Surgery as a single modality therapy for squamous cell carcinoma of the oral tongue

Wesley L. Hicks, James H. North, Thom R. Loree, Sherif Maamoun, Alan Mullins, James B. Orner, Vahram Y. Bakamjian, Donald P. Shedd

Research output: Contribution to journalArticlepeer-review

82 Scopus citations


Purpose: The treatment of squamous cell cancer of the oral tongue remains a challenging clinical problem. The efficacy of primary treatment with surgery versus radiation therapy for early stage disease and an adequate treatment paradigm for the clinically negative neck continues to be the subject of clinical debate. We have reviewed our experience in the treatment of oral tongue cancer with surgery as a single definitive treatment modality. Patients and Methods: From 1971 to 1993, 79 patients with squamous cell carcinoma of the oral tongue were treated with surgery alone at Roswell Park Cancer Institute. Results: Clinically, 69% of the patients presented with stage I/II disease and 31% presented with stage III/IV. Survival by pathological stage I to IV was 89%, 95%, 76%, and 65%, respectively. Surgical therapy ranged from partial to total glossectomy. There were no patients with positive margins. Local recurrence was observed in 15% of patients with close margins (<1 cm) and 9% of patients with adequate margins (≤1 cm). The incidence of pathological node positive (N+) disease was 6%, 36%, 50%, and 67% for T1, T2, T3, and T4 tumors, respectively. Twenty-five percent of patients undergoing elective neck dissection were pathological N+. All pathological confirmed nodal disease was at level I or II. Of the 43 patients with clinical NO disease, 16% subsequently developed regional recurrence, all of which were surgically salvaged. Conclusion: Locoregional control in patients with squamous cell carcinoma of the oral tongue can be achieved with primary surgical therapy. Adequate margins are crucial to local control. Salvage neck dissection may result in long-term survival for patients with regional relapse. Because of the high rate of occult disease (41%), we currently recommend prophylactic treatment of regional lymphatics for primary clinical disease of T2 or greater.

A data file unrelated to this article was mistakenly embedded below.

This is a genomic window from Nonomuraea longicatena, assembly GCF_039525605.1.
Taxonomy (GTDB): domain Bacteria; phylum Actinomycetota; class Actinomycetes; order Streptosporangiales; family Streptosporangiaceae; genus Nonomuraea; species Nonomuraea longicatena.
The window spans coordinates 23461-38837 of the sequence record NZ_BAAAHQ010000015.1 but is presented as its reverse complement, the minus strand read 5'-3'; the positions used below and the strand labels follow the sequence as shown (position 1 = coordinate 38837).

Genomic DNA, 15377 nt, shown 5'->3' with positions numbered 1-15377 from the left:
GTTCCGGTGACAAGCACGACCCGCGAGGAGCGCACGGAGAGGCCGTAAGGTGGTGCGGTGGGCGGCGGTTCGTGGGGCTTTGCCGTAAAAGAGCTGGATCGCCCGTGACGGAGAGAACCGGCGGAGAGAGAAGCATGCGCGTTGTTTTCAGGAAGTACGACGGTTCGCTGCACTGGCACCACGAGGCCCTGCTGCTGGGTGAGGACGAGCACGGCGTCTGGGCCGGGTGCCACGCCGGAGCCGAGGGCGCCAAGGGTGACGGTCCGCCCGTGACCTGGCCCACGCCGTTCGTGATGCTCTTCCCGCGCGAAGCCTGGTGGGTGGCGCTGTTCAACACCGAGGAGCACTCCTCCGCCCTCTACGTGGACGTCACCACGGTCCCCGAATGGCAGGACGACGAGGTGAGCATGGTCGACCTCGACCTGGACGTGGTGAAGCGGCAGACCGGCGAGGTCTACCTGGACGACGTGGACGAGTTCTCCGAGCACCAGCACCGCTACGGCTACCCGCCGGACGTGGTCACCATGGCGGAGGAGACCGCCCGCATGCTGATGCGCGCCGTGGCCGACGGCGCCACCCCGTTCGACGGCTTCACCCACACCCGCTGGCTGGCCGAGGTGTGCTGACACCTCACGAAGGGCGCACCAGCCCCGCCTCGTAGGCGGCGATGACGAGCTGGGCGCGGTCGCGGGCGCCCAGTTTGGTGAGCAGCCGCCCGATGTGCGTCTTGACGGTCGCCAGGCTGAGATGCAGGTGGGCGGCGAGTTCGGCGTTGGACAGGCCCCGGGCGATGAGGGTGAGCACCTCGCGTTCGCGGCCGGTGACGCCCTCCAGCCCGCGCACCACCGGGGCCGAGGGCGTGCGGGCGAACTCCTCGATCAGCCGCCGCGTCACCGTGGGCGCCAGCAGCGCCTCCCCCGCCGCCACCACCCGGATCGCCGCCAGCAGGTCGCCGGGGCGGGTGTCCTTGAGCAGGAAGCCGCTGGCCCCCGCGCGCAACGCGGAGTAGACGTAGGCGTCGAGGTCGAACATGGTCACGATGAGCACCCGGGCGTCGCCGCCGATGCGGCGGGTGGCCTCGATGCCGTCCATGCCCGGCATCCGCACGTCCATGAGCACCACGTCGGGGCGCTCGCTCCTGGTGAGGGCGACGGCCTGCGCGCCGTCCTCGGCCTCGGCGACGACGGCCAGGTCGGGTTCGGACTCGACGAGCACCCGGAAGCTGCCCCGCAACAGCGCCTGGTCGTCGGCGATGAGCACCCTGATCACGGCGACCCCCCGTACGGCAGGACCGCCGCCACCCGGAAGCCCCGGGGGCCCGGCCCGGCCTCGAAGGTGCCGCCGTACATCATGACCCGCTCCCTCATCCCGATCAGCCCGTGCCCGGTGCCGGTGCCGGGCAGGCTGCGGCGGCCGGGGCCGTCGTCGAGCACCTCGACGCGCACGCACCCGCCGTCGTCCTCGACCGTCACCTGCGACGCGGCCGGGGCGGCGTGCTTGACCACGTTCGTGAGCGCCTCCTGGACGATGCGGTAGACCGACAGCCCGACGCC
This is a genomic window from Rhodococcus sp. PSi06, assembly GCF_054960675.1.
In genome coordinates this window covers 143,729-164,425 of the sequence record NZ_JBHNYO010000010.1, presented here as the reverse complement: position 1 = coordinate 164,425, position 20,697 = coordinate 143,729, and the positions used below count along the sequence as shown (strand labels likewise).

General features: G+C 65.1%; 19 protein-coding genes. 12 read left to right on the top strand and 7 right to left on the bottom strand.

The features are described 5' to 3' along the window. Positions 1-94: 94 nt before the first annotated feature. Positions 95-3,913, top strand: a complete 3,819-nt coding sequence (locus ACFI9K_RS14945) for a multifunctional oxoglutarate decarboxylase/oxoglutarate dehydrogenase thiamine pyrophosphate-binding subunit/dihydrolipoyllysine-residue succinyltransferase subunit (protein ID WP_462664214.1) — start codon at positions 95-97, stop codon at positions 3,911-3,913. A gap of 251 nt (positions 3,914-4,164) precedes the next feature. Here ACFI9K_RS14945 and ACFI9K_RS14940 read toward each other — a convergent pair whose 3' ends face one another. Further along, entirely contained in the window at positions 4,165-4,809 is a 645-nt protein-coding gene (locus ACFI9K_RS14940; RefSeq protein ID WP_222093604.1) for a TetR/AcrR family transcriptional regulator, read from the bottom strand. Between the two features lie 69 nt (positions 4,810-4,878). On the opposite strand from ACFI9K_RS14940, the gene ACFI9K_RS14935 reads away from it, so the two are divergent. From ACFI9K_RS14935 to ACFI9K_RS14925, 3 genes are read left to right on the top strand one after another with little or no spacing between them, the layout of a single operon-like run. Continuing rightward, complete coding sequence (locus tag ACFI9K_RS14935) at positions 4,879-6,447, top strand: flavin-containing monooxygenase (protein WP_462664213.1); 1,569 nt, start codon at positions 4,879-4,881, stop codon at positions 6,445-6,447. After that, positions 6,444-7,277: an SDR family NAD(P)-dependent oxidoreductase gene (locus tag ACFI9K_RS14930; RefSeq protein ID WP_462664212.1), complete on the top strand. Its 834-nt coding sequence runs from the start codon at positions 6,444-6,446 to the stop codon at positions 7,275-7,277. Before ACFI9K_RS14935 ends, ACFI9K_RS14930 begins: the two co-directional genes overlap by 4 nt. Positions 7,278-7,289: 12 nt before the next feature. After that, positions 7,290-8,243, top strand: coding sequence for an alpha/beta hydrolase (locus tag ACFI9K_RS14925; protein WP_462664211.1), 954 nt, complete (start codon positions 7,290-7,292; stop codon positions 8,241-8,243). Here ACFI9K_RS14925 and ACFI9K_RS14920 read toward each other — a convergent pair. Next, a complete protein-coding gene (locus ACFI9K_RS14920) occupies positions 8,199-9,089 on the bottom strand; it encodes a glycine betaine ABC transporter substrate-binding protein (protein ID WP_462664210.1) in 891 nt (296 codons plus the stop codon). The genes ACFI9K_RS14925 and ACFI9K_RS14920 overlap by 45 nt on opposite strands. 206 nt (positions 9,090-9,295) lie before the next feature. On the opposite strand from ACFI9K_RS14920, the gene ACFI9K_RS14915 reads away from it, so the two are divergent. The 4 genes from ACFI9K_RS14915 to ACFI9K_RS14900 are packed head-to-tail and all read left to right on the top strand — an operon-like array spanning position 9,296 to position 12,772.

Original languageEnglish (US)
Pages (from-to)24-28
Number of pages5
JournalAmerican Journal of Otolaryngology - Head and Neck Medicine and Surgery
Issue number1
StatePublished - 1998


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